Sofosbuvir-Velpatasvir: The Life Saver For Hepatitis C Genotype
Hepatitis C virus (HCV) is a global threat. Approximately, 200 million people are infected worldwide. This is the most common blood-borne infection in the US with numerous health implications. These are included liver fibrosis, cirrhosis, and hepatocellular cancer. Traditional HCV therapies which used to be with interferon resulted in a very moderate success rate. In the recent researches of the once-daily combination tablet of sofosbuvir, a nonstructural (NS) 5B polymerase inhibitor, and Velpatasvir, an NS5A inhibitor, gave you a sustained virologic response rate around 95%. In the case of prior treatment experience or even in the presence of cirrhosis across all HCV genotypes the result is constant. Many patients reported improvements in different aspects as well, such as general health, fatigue, and emotional and mental well-being after completing combination therapy. The combination of treatment is effective. It needs to be administered with measured caution in patients. Thus, we are going to review how Sofosbuvir-Velpatasvir effective for all Hepatitis C Genotype.
What is HCV?
Hepatitis C virus (HCV) is a virus which is responsible for inflammation, fibrosis, and cirrhosis of the liver.
- It plagues nearly million people worldwide out of which it is estimated that 16% of individuals develop compensated cirrhosis over a 20-years of time frame.
- Most of the patients with HCV have acquired the virus from injection, drug or from nosocomial exposure
- Transmission of it can be prevented by avoiding sharing of needles, tattooing done with strict sterilization techniques, condoms for homosexual men, and avoiding or sharing toothbrushes and razors.Only 25% of patients with jaundice have acute HCV. Some of the patients will be present with nonspecific fatigue, malaise, or arthralgia.
- Few of the HCV population will develop compensated cirrhosis. This can again progress in life-threatening hepatocellular carcinoma (HCC), this again may lead to liver transplantation for preventing further complications from cirrhosis.
- Extrahepatic manifestations are often associated with chronic HCV infection. The progression of HCV cirrhosis to HCC has been reported to be as high as 3%–5% annually.
- Diagnosis for HCV should be done by primary care physicians. Screening has been shown to be cost-effective.
- Worldwide, out of 6 HCV genotypes, type 1 is the most common genotype. Genotypes 1–3 are prevalent throughout the US, Japan, and Europe, while genotypes 4–6 cause infection in North Africa, South Africa, and Southeast Asia, respectively.
- The most of the genotypes have similar liver disease manifestations, which causes hepatic steatosis.
- Historically, treatment regimens focused upon pegylated-interferon (Peg-IFN)
However, sustained virologic response (SVR) rates have proved problematic and inconsistent across genotypes with the traditional therapy, especially those involving hard-to-cure genotype 3 and/or cirrhosis. Patients tend to develop adverse effects, including neuropsychiatric symptoms, flu-like syndromes, gastrointestinal upsets, and insomnia.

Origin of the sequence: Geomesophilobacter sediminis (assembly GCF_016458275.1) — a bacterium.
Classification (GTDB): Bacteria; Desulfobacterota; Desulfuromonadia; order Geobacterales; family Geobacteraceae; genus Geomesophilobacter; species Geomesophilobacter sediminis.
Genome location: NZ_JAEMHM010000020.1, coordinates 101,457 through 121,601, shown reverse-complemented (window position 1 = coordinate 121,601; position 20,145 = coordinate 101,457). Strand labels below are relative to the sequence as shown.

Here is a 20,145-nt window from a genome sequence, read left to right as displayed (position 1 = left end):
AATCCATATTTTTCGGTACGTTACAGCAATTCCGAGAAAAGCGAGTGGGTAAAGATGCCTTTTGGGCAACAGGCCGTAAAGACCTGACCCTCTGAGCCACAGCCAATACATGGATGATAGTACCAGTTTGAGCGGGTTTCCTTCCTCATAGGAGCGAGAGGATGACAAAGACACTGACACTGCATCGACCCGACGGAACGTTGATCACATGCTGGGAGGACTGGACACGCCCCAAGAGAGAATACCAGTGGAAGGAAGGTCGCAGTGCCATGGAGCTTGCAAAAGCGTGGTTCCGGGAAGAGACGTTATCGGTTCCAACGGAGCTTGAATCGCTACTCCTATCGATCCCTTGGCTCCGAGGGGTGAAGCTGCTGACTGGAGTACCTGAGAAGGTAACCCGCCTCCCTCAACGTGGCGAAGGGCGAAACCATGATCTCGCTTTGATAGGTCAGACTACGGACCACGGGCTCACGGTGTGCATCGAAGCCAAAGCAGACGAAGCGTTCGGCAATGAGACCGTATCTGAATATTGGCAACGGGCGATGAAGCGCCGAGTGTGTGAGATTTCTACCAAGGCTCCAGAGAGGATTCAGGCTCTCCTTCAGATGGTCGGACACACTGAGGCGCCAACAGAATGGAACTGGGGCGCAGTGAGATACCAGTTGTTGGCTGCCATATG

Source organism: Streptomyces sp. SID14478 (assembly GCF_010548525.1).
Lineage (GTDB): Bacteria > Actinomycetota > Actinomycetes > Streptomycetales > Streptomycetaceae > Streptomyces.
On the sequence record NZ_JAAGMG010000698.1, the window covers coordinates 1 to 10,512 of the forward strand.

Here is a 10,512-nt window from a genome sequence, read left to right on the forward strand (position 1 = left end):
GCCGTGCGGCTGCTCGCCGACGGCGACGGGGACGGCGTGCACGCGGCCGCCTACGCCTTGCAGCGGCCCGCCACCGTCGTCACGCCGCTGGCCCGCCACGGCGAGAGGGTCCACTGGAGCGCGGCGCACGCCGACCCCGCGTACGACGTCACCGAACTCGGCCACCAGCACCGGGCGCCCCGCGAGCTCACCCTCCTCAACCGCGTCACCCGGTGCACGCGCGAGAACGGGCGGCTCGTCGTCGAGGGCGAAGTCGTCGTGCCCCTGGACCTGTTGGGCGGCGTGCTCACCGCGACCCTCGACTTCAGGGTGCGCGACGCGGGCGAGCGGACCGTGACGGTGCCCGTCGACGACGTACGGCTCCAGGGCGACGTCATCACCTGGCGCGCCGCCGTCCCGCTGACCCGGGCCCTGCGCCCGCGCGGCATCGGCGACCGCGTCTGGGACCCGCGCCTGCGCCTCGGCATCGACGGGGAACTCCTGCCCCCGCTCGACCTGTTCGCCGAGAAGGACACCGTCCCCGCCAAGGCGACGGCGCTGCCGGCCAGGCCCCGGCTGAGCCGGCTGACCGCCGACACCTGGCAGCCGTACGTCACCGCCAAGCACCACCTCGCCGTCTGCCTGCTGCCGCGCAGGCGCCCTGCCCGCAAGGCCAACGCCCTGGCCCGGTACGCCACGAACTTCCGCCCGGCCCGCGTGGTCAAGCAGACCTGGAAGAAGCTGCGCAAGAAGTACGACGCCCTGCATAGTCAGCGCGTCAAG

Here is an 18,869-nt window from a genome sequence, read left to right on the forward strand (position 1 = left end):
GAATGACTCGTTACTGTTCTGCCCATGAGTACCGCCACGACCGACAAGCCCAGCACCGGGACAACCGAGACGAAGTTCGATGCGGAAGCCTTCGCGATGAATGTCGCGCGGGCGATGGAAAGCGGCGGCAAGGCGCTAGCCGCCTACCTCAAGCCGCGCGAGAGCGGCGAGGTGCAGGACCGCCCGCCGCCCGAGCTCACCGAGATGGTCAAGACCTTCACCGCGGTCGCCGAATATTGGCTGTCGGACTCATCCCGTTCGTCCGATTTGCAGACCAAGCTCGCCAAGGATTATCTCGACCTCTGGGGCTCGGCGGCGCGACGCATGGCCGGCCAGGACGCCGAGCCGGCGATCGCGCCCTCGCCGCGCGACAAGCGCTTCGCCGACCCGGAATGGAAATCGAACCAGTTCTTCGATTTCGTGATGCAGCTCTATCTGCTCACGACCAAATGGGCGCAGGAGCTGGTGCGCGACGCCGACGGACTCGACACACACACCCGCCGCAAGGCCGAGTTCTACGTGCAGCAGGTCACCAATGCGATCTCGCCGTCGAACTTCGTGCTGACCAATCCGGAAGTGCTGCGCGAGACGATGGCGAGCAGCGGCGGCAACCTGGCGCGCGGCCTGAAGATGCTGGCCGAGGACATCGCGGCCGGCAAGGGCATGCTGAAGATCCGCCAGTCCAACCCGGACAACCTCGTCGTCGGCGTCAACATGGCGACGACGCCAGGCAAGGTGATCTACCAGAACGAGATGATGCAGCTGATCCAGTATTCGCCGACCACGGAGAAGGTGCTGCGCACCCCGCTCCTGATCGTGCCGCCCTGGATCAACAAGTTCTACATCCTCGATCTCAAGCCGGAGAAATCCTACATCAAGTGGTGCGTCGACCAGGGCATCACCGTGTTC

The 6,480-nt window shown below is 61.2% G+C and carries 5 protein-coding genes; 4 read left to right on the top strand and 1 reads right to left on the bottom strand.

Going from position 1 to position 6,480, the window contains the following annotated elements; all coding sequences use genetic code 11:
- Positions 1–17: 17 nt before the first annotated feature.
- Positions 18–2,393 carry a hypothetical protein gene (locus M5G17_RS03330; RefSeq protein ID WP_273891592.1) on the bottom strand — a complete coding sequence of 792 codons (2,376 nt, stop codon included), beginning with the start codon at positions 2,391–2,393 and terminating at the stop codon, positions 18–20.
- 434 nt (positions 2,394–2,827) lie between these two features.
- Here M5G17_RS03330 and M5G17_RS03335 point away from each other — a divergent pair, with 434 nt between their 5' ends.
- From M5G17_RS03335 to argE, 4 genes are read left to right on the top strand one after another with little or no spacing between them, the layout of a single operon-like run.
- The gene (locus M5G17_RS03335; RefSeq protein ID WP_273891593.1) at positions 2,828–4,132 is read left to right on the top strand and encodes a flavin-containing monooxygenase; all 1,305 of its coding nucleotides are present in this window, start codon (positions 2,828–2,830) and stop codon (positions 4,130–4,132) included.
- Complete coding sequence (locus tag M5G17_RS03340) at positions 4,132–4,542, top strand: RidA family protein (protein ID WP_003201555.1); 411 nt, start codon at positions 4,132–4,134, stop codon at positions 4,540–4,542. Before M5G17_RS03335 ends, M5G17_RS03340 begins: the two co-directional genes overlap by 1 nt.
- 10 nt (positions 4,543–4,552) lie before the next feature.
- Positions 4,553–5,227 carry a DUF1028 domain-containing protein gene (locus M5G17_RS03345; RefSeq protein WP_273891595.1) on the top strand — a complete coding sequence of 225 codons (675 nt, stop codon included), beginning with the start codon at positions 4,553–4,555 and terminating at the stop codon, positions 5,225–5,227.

NS protein inhibitors
Velpatasvir is highly bound to plasma protein and undergoes hepatic excretion where it is metabolized by the cytochrome P450 enzyme within the liver.
Sofosbuvir is a uridine nucleoside analog inhibitor that targets RNA polymerase, thereby preventing the binding and incorporation of nucleoside triphosphates into mRNA
Extensively metabolized in the liver, sofosbuvir undergoes dephosphorylation into its inactive form, GS-331007. Unlike Velpatasvir, sofosbuvir is roughly 60% bound to plasma proteins. Moreover, the greater portion of sofosbuvir is excreted through renal system.
What is PPan-Genotypic
To understand how Sofosbuvir-Velpatasvir effective for all Hepatitis C Genotype, readers need to know what is meant by pan genotypes. Patients were randomly assigned to the treatment group. At 12 weeks posttherapy, HCV RNA levels were measured to assess treatment efficacy as defined by an SVR-12 rate above 85%. They reported significantly higher SVR rates across all patient populations, whether treatment-naïve or experienced. While the patients assigned to the placebo group elicited no SVR, those assigned to the joint Sofosbuvir/Velpatasvir therapy had a remarkable 99% SVR. The drug combination was effective in all the HCV genotypes, with SVR rates of 100% among genotypes 2, 4, and 6. By the completion of therapy, follow-up questionnaires at 24 weeks after treatment cessation reported an increase in the same domains with additional improvements in bodily pain, social functioning, mental health, fatigue, and attendance at work.
Probability of HCV relapse
The relapses, after using sofosbuvir for therapy, are unlikely to have a virus with resistant variants. Therefore, sofosbuvir can be successfully used to re-treat the same individual who has previously received treatment with sofosbuvir in combination with another alternate antiviral.
Thus we understand how Sofosbuvir-Velpatasvir effective for all Hepatitis C Genotype with the success rate of sofosbuvir/Velpatasvir which indeed makes therapy simple, safe, and curative.The access to therapy is limited by cost. Once therapy is accessible to all patients. This will decrease health care disease burden with a resultant decrease in morbidity and mortality.Then patients can be cured from the HCV virus without having to undergo pregenotype testing.